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Bard College Catalogue 2023-24
Ethan Bloch (director), John Cullinan, Charles Doran, Mark D. Halsey, Mary C. Krembs (MAT), Caitlin Leverson, Stefan M. Mendez-Diez, Daniel Newsome, Lauren Rose, Steven Simon, Japheth Wood
The Mathematics Program has three main functions: to provide students in the program with the opportunity to study the primary areas of contemporary mathematics, to provide physical and social science majors with the necessary mathematical tools for work in their disciplines, and to introduce all students to serious and interesting mathematical ideas and their applications.
The program requirements are flexible enough to allow a student to prepare for graduate study in mathematics, professional schools (such as medical or law), or employment in the public or private sector. Students are expected to follow the standard divisional procedure for Moderation and to fulfill the college-wide distribution and First-Year Seminar requirements.
By the time of Moderation a student in the program should have taken (or be taking) these courses or their equivalents: Mathematics 141, Calculus I; Mathematics 142, Calculus II; Mathematics 242, Elementary Linear Algebra, or Mathematics 255, Vector Calculus (or Physics 221, Mathematical Methods I); and Mathematics 261, Proofs and Fundamentals. By graduation, a student must also have completed: Mathematics 332, Abstract Algebra; Mathematics 361, Real Analysis; at least two other math courses numbered 300 or above; a computer science course, preferably before beginning the Senior Project; and the Senior Project.
Recent Senior Projects in Mathematics
- “Coding Theory and Supersymmetry”
- “Does Bias Have Shape? An Examination of the Feasibility of Algorithmic Detection of Unfair Bias Using Topological Data Analysis”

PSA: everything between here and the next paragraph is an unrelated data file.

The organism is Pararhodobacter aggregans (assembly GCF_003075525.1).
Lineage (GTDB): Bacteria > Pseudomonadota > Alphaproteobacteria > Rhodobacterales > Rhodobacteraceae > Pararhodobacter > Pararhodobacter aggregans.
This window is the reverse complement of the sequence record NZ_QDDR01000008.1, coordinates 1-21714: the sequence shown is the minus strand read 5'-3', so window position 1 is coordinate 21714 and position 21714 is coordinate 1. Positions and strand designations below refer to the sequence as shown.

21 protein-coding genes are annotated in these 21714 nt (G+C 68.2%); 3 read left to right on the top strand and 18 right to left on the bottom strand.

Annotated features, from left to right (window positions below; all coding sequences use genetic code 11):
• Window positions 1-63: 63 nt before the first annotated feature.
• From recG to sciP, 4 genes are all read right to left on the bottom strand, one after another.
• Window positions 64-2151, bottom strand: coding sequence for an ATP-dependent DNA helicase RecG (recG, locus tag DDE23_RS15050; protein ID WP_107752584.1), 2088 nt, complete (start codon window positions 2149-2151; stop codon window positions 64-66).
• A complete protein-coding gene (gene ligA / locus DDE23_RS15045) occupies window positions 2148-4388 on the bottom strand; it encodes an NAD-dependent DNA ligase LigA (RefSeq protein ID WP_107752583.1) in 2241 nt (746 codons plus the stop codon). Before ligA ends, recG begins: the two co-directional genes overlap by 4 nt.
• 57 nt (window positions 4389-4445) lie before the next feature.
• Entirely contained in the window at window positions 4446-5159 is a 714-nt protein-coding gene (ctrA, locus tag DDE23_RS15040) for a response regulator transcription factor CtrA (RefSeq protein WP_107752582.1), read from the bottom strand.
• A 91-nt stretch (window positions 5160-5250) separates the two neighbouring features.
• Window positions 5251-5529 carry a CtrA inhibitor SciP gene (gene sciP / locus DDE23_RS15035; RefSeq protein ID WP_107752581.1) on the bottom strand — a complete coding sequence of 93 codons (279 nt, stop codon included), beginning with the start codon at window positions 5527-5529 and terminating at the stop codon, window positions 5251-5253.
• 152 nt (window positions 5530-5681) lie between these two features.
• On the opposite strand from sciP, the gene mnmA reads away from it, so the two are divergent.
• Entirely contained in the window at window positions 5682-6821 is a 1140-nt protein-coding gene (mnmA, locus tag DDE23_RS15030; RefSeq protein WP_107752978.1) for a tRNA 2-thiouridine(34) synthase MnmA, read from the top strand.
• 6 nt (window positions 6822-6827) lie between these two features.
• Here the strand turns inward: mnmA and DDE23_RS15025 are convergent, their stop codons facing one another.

- “An Exploration on Condorcet-Approval-Range Voting Function with Limits”
- “Juggling: Siteswap and the Symmetric Group”
CoursesThe following descriptions represent a sampling of courses from the past four years.
Mathematics for the Public Good
DESIGNATED: OSUN COURSE
The beauty and power of mathematics is not limited to its applications in the natural sciences. Mathematics explains the mechanisms of modern democratic societies: from voting systems to gerrymandering; “fair division” of resources to biased algorithms governing the internet; and from the security of blockchain to the prying eyes of data mining AIS. This course introduces each of these topics and illustrates the mathematics behind them. No specific mathematical background is assumed, just a curiosity about what is going on “under the hood.”
Quadrivium: Mathematics and Metaphysics
What does the “music of the spheres” sound like? What influence did astrology have on mathematics? Why does Newton’s rainbow have seven colors? These questions are addressed by the quadrivium, a term coined by the sixth-century philosopher Boethius for the mathematical program of the medieval university. This course explores how mathematics was seen as the structure of everything. Readings from Plato, Euclid, Boethius, Ptolemy, al Khwarizmi, Fibonacci, Oresme, Kepler, others. Prerequisite: passing score on Part I of the Mathematics Diagnostic.
Data and Decisions
This course examines applications of mathematics to a number of topics related to data and decision making. Topics are chosen from three relevant areas of mathematics: voting systems, networks, and statistics, all of which involve extracting information from various types of data. No particular mathematical preparation is needed beyond basic algebra and a willingness to explore new ideas, construct convincing arguments, and use a spreadsheet. Prerequisite: passing score on Part I of the Mathematics Diagnostic.
Time, Space, and Infinity